An Iowa mother stands accused of killing her maggot-infested infant. Her attorney says it's not murder.
The emergency medical technician was at home when she received the call of an infant in distress in Alta Vista, a small city in northeast Iowa.
Rushing to the scene, the first responder thought she would need to perform CPR or another emergency procedure to assist a child. Instead, she found 4-month-old Sterling Koehn dead in a swing that faced a wall, his fists clenched together, a prosecutor said.
"He was cold to the touch," Assistant Iowa Attorney General Coleman McAllister said Wednesday as part of opening statements in the trial of the boy's mother, Cheyanne Harris. "And she knew then that there was nothing she could do to save Sterling."
Harris, 21, was charged with first-degree murder and child endangerment resulting in death after Sterling died of malnutrition, dehydration and infection. The baby's father, Zachary Koehn, 29, was found guilty of those charges in November.
Nichole Watt, a Waterloo public defender representing Harris, said while Sterling's death is a tragedy, it was not a planned murder. Harris suffered from postpartum depression and self-medicated, but she had no desire to harm her son, she said.
"The monster, in this case, is mental health," Watt said, telling jurors they would not hear evidence of typical child abuse injuries, such as broken bones or bruises. "You're not going to hear any evidence that she's evil; that's because she's not evil."
Sterling was found dead on a mechanical swing, weighing less than seven pounds, an ounce more than when he was born. Feces in his diaper ate through his skin, allowing E. coli bacteria to enter his bloodstream and cause infection, authorities said.
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The hot room he was in attracted flies, which laid eggs that hatched into maggots while Sterling was alive; they crawled in his clothes and his diaper for days, prosecutors said. A forensic entomologist who examined insects on Sterling's body concluded the baby had been in his swing for nine to 14 days in the same diaper.
Autopsy photographs appeared to show the boy — wearing camouflage pants and a shirt with a cartoon cow above the words "let's play" — bleeding from the mouth.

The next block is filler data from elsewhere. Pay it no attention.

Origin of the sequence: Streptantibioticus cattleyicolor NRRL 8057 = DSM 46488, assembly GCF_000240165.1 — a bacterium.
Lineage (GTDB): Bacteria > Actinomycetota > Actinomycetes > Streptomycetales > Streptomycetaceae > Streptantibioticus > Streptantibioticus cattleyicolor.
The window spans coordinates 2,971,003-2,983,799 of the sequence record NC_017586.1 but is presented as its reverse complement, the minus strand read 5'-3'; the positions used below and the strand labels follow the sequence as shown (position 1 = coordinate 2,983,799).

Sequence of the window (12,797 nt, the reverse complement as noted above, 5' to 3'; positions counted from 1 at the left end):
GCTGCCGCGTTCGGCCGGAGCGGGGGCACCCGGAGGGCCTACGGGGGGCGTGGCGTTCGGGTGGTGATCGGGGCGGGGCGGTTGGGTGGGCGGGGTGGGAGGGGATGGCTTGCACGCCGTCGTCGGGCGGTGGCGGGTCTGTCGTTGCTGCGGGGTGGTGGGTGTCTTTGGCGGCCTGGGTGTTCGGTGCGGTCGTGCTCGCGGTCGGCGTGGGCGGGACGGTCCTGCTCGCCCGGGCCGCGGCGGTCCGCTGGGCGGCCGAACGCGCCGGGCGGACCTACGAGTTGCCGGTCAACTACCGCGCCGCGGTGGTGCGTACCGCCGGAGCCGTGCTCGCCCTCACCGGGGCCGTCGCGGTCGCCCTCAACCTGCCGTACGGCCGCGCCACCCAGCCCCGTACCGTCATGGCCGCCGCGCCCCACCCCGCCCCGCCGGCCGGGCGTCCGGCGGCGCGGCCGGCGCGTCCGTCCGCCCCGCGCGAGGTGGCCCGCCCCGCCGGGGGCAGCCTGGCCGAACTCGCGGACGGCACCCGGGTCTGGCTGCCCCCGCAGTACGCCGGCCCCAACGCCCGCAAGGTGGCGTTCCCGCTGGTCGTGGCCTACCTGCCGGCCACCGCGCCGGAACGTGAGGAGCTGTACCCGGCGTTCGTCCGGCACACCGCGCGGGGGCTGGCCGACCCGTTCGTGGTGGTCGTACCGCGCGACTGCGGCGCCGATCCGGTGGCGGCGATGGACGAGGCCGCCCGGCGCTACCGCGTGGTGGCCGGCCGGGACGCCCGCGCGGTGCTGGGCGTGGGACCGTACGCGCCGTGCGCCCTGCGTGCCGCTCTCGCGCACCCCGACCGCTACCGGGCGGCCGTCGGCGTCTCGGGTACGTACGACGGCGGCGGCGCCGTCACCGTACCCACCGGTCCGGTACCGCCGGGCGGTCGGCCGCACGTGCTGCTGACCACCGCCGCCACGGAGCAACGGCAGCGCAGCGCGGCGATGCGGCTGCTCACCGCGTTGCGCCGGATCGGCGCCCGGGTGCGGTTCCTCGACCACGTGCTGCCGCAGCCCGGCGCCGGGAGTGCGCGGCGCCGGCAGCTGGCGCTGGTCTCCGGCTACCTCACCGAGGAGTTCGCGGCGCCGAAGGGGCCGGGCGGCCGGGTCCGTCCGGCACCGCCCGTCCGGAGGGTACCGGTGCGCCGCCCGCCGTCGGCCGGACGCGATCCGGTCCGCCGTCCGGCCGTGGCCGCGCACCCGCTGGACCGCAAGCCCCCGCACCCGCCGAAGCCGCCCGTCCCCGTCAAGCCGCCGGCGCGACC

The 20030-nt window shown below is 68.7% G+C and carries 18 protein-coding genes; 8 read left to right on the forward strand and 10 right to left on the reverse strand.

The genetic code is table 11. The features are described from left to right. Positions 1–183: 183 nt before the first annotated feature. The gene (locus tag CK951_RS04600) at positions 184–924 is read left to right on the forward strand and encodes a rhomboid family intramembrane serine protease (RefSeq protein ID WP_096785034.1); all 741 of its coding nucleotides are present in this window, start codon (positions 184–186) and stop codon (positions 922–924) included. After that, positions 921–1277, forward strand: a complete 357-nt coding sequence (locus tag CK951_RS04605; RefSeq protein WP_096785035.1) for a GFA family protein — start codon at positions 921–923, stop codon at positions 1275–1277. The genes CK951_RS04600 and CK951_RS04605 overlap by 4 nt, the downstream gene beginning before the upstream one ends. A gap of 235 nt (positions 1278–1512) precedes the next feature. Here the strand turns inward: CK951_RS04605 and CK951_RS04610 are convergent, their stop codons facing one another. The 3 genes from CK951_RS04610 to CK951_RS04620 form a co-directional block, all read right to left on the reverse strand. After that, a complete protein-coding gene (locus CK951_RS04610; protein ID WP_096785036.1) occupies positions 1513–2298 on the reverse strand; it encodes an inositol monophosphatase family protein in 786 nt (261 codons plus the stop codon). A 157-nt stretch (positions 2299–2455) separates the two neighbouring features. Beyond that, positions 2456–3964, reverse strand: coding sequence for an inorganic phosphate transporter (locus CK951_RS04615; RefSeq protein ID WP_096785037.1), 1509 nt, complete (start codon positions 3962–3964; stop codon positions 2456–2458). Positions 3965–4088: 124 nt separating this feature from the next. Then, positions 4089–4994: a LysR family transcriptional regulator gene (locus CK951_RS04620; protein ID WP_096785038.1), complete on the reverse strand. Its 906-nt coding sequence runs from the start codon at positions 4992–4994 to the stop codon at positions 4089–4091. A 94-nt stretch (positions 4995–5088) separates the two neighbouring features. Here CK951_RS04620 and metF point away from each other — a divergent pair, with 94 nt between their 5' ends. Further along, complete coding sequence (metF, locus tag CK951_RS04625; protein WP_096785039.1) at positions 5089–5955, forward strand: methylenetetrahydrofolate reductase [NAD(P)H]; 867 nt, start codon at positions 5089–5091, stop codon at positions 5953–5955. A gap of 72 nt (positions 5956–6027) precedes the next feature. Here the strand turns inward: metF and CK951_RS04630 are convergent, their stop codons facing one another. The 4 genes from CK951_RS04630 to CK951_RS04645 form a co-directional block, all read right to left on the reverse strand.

The infant's father called 911 on Aug. 30, 2017, and lied to the dispatcher when he suggested Sterling died of sudden infant death syndrome, prosecutors said. Chickasaw County sheriff's deputies found the boy's body in a bedroom separate from where Koehn, Harris and their older child slept.
Photographing the room, a deputy saw scuttle flies as he moved a blanket off Sterling's body, McAllister said. The deputy began preserving evidence, the prosecutor said, because by then, "little Sterling Koehn’s body was a crime scene."
As Sterling was left in the swing, the couple continued to clothe and feed their healthy 2-year-old daughter, McAllister said. Harris, a stay-at-home mom, was in the next room as Sterling died slowly, prosecutors said.
The state medical examiner determined the boy's death was a homicide; his cause of death was listed as failure to provide critical care. In charging documents, a deputy wrote that the case facts "go far beyond neglect."
"She failed little Sterling," McAllister said.
The case was not one of the parents lacking adequate resources to care for their children, prosecutors said. Koehn made $45,000 a year and had access to health insurance as a truck driver who hauled chickens from Wisconsin to Charles City, Iowa.
Harris' defender told jurors Wednesday at the Plymouth County Courthouse in Le Mars that they may wonder: "What kind of monster could do something like this?" But she said Harris, who reported last using meth weeks before the death, had no ill will toward Sterling.
She began crying after prosecutors showed the jury crime scene photographs.
Harris was expected to use intoxication or diminished responsibility as a defense, indicating in court records an Ames psychologist may serve as a witness.
If convicted of first-degree murder, Harris will be sentenced to life in prison. The boy's father, convicted by a Henry County jury, is serving his life term at the Iowa State Penitentiary in Fort Dodge.
When he took the stand in his own defense, Koehn blamed Harris for the baby's death, saying he "put his trust in the wrong person." But under cross-examination from the prosecution, Koehn admitted he took better care of his dog than he did Sterling.
Harris' trial was moved from Chickasaw County to Plymouth County because of pretrial publicity. Video of the proceedings was being streamed live at lawandcrime.com.
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